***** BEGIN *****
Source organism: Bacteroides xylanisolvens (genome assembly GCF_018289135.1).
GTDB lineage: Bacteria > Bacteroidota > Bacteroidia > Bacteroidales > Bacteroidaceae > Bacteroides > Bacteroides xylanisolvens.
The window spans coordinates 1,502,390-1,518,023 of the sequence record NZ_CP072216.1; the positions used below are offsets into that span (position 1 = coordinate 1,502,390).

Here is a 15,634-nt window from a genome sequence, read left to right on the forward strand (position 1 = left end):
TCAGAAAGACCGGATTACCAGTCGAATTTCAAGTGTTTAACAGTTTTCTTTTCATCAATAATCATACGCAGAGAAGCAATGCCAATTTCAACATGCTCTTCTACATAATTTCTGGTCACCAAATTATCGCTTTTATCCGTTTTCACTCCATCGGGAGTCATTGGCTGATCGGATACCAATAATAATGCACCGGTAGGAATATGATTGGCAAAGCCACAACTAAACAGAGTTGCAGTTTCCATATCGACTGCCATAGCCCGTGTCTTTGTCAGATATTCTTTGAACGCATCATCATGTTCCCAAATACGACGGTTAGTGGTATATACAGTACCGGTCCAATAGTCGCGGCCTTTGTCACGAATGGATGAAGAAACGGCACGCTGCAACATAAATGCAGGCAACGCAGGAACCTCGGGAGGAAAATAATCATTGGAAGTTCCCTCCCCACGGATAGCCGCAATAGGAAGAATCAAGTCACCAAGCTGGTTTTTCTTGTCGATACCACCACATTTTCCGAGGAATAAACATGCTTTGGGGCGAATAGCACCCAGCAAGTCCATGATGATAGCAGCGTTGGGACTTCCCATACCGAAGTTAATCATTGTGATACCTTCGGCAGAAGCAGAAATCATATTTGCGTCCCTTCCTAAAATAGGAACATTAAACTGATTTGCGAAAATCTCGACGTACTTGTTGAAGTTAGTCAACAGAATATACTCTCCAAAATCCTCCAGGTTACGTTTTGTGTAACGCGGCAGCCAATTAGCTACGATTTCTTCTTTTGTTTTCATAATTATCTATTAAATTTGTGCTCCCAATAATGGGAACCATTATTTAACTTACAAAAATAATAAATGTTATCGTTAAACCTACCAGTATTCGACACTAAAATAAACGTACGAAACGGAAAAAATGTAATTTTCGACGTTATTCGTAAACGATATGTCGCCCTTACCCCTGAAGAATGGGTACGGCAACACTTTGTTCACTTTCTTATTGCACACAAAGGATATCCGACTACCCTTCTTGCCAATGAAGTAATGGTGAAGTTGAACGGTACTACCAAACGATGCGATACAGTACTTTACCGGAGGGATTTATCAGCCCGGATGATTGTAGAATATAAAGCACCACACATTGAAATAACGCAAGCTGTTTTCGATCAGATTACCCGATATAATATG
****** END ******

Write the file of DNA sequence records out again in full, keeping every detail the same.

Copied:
Source organism: Bacteroides xylanisolvens (genome assembly GCF_018289135.1).
GTDB lineage: Bacteria > Bacteroidota > Bacteroidia > Bacteroidales > Bacteroidaceae > Bacteroides > Bacteroides xylanisolvens.
The window spans coordinates 1,502,390-1,518,023 of the sequence record NZ_CP072216.1; the positions used below are offsets into that span (position 1 = coordinate 1,502,390).

Here is a 15,634-nt window from a genome sequence, read left to right on the forward strand (position 1 = left end):
TCAGAAAGACCGGATTACCAGTCGAATTTCAAGTGTTTAACAGTTTTCTTTTCATCAATAATCATACGCAGAGAAGCAATGCCAATTTCAACATGCTCTTCTACATAATTTCTGGTCACCAAATTATCGCTTTTATCCGTTTTCACTCCATCGGGAGTCATTGGCTGATCGGATACCAATAATAATGCACCGGTAGGAATATGATTGGCAAAGCCACAACTAAACAGAGTTGCAGTTTCCATATCGACTGCCATAGCCCGTGTCTTTGTCAGATATTCTTTGAACGCATCATCATGTTCCCAAATACGACGGTTAGTGGTATATACAGTACCGGTCCAATAGTCGCGGCCTTTGTCACGAATGGATGAAGAAACGGCACGCTGCAACATAAATGCAGGCAACGCAGGAACCTCGGGAGGAAAATAATCATTGGAAGTTCCCTCCCCACGGATAGCCGCAATAGGAAGAATCAAGTCACCAAGCTGGTTTTTCTTGTCGATACCACCACATTTTCCGAGGAATAAACATGCTTTGGGGCGAATAGCACCCAGCAAGTCCATGATGATAGCAGCGTTGGGACTTCCCATACCGAAGTTAATCATTGTGATACCTTCGGCAGAAGCAGAAATCATATTTGCGTCCCTTCCTAAAATAGGAACATTAAACTGATTTGCGAAAATCTCGACGTACTTGTTGAAGTTAGTCAACAGAATATACTCTCCAAAATCCTCCAGGTTACGTTTTGTGTAACGCGGCAGCCAATTAGCTACGATTTCTTCTTTTGTTTTCATAATTATCTATTAAATTTGTGCTCCCAATAATGGGAACCATTATTTAACTTACAAAAATAATAAATGTTATCGTTAAACCTACCAGTATTCGACACTAAAATAAACGTACGAAACGGAAAAAATGTAATTTTCGACGTTATTCGTAAACGATATGTCGCCCTTACCCCTGAAGAATGGGTACGGCAACACTTTGTTCACTTTCTTATTGCACACAAAGGATATCCGACTACCCTTCTTGCCAATGAAGTAATGGTGAAGTTGAACGGTACTACCAAACGATGCGATACAGTACTTTACCGGAGGGATTTATCAGCCCGGATGATTGTAGAATATAAAGCACCACACATTGAAATAACGCAAGCTGTTTTCGATCAGATTACCCGATATAATATG